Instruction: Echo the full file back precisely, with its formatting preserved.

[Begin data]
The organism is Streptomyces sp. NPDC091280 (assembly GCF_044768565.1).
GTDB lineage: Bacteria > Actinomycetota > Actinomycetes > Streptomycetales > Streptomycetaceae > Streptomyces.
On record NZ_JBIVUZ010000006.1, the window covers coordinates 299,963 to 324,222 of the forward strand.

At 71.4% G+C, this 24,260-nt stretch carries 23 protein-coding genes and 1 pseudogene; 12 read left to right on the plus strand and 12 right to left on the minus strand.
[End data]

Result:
The organism is Streptomyces sp. NPDC091280 (assembly GCF_044768565.1).
GTDB lineage: Bacteria > Actinomycetota > Actinomycetes > Streptomycetales > Streptomycetaceae > Streptomyces.
On record NZ_JBIVUZ010000006.1, the window covers coordinates 299,963 to 324,222 of the forward strand.

At 71.4% G+C, this 24,260-nt stretch carries 23 protein-coding genes and 1 pseudogene; 12 read left to right on the plus strand and 12 right to left on the minus strand.